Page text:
The only attempt at accommodation made by Ilona here was to offer Tomilina and Glukhovsky a day off from work other than Yom Kippur. The offered accommodation cannot be considered reasonable, however, because it does not eliminate the conflict between the employment requirement and the religious practice. See Wright, 2 F.3d at 217; see also Philbrook, 479 U.S. at 70. Aside from that, Ilona offered no other accommodation. It did not, for example, offer a partial day off to either employee, as it had to Tomilina the previous year, nor did it consider allowing the first employee making a request, but not the second or the third, to take the day off. Instead, the Meszaroses simply denied both requests when told that the requesting employees already had appointments scheduled. The district court correctly concluded, then, that Ilona made no attempt to reasonably accommodate its employees' religious practice. See Redmond, 574 F.2d at 903.
Absent a reasonable accommodation, Ilona was required to demonstrate that any accommodation would have caused it undue hardship. The district court found that Ilona failed to make that showing, and we treat its finding as one of fact, meaning that we will disturb it only upon concluding that the finding was clearly erroneous. Nottelson, 643 F.2d at 452; Minkus v. Metropolitan Sanitary Dist., 600 F.2d 80, 81 (7th Cir. 1979); Redmond, 574 F.2d at 903.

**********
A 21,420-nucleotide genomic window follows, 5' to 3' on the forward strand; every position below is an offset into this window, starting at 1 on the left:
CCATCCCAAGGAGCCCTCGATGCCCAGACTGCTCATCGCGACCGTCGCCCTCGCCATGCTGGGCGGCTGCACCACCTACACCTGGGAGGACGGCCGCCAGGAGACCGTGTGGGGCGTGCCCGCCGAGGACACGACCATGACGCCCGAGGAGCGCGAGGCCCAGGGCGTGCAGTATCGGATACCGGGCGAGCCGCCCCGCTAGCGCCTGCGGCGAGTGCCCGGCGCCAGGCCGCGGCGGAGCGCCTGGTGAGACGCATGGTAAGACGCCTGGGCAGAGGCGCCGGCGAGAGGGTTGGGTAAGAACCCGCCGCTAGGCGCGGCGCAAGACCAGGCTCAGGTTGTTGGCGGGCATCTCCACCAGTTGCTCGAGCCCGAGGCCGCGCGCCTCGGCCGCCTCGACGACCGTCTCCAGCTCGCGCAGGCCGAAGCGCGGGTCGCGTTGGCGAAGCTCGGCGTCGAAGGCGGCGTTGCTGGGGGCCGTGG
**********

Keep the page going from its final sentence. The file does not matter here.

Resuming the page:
The Supreme Court has construed the term "undue hardship" in 42 U.S.C. sec. 2000e(j) to mean a cost to the employer that is anything more than de minimis. Hardison, 432 U.S. at 84; see also Baz, 782 F.2d at 706. The district court found in this case that Ilona would have suffered at most a de minimis cost had it accommodated the requests at the time they were made--that is, approximately ten days to two weeks in advance of the Yom Kippur holiday. The court reasoned that although Tomilina and Glukhovsky had been partially booked by that time, Ilona had ample time to reassign or to reschedule previously-booked appointments without incurring any financial hardship. By refusing to do so and by then scheduling additional appointments for the two employees, Ilona actually had enhanced the likelihood that it would lose revenues on September 29. But the court found that any loss actually incurred when Tomilina and Glukhovsky failed to appear for work on September 29 would not have been incurred had Ilona accommodated their requests when made. *fn7 The cost incurred in that circumstance, according to the court, would have been de minimis.